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Culworth Berry Close Hill

In the civil parish of Culworth.
In the historic county of Northamptonshire and the Soke of Peterborough.
Modern Authority of Northamptonshire.
1974 county of Northamptonshire.
Medieval County of Northamptonshire.

OS Map Grid Reference: SP54454700
Latitude 52.11849° Longitude -1.20616°

Culworth Berry Close Hill has been described as a certain Timber Castle.

There are earthwork remains.

This site is a scheduled monument protected by law.


The Castle Ringwork at Berry Hill, Culworth, is one of seven surviving ringworks in Northamptonshire and has documentary evidence for its origins. The site also forms part of an unusual cluster of ringworks, as Culworth, Weedon Lois, Canons Ashby and Sulgrave, all lie within 5kms of each other. The earthworks survive well and the monument will contain evidence concerning the development of the site and its relationship with the other ringworks nearby.
The castle ringwork at Culworth is situated at Berry Hill. It is located at the south eastern end of the village and lies immediately to the north of St Mary's church, which has Norman origins. The ringwork has a roughly circular bank about 3m high which encloses a central area about 25m across. The interior of the ringwork is slightly raised above the surrounding ground level and has some irregularities suggesting the presence of buried structures. On the western side, the ringwork bank is lower which may indicate the entrance to the interior. The ringwork is encompassed by a ditch 2m deep and up to 6m wide. The ditch has been altered in the south east corner by work on the Old Rectory garden in the last century and the churchyard has cut into the western ditch. On the northern side of the ringwork there are traces of a slight outer bank. It is recorded in Domesday that this area was held by Landric of Ghilo. It is known too that he held part of Sulgrave, and that Sulgrave was associated with Weedon Lois. Ringworks are preserved at all three sites. (Scheduling Report)

Ringwork (SP 544470; Figs. 12 and 44; Plate 5), known as Berry Hill, lies immediately N. of the church, towards the S.E. end of the village, on Northampton Sand at 165 m. above OD. The modern village of Culworth is made up of at least two discrete settlements, Culworth and Brime. Brime has been identified as the S.E. part of the village which includes the church and the ringwork. In 1086 Brime was held by Landric of Gilo (VCH Northants., 1 (1902), 344). Landric also held part of Sulgrave of Gilo and Gilo himself held Weedon Lois. These three adjacent villages have similar ringworks (Sulgrave, Weston and Weedon) and all may date from the same period. Only the one at Sulgrave has been excavated.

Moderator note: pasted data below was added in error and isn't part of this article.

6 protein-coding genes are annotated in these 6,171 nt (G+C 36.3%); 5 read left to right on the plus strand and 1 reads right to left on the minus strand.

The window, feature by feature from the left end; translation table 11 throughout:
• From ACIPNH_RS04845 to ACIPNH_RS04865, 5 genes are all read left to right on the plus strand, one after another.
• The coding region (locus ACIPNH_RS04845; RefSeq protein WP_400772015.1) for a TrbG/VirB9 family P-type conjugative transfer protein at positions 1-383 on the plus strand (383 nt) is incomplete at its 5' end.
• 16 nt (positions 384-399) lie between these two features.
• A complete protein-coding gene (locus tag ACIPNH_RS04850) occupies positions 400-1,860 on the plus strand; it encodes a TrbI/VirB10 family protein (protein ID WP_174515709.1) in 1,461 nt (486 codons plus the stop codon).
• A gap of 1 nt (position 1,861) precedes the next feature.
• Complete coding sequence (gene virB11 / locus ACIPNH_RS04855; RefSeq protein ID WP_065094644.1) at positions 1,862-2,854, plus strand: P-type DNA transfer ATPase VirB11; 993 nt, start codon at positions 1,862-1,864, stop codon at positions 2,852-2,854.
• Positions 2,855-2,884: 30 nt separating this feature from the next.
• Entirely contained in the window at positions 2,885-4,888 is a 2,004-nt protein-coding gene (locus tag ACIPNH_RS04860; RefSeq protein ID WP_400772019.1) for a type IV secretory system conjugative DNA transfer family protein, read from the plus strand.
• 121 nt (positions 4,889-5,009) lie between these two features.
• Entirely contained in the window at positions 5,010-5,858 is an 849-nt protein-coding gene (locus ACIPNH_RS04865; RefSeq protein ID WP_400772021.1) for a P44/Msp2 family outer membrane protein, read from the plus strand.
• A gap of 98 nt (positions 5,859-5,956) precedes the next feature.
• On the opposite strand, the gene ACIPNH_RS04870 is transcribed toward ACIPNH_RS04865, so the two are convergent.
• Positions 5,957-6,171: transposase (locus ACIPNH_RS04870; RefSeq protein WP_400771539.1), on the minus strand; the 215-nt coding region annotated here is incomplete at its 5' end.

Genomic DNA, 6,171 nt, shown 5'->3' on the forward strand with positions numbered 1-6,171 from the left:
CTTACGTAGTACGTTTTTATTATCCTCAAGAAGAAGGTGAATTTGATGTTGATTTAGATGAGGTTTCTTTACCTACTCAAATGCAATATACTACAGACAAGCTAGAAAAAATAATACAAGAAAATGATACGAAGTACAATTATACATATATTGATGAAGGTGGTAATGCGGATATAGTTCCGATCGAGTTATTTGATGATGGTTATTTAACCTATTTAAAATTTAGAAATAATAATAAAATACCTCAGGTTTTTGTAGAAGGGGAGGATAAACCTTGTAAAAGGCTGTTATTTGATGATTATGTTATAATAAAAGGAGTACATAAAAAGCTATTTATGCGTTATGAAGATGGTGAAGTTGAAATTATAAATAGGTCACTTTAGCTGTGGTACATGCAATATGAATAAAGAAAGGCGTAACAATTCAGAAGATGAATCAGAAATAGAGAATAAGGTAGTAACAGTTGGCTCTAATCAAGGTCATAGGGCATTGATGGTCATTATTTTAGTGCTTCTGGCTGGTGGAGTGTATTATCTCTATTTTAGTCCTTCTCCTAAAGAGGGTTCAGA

The site consists of a simple ringwork with no visible outer bailey. It is almost exactly circular, surrounded by a wide ditch up to 1.75 m. deep below the natural ground surface outside and up to 3.5 m. deep below the inner ramparts. The Old Rectory garden has encroached upon the ditch on the S.E. and largely destroyed it. The circular flat top of the mound is bounded, except on the W., by an inner bank or rampart, nowhere more than 0.5 m. high. In the S.E. corner this rampart has been cut away, apparently in the mid 19th century, as part of the improvements to the garden of the adjoining Old Rectory. The rest of the interior is flat and featureless. The field in which the ringwork stands was known as Bury Close in 1839 (NRO, Tithe Map). (CUAP, ABW93; VCH Northants., II (1906), 404; G. Baker, Hist. of Northants., I (1822–30), 607). (RCHME)

Ringwork of similar form, and possibly associated with, those at Sulgrave and Weedon Lois.
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This record last updated 26/07/2017 09:20:07

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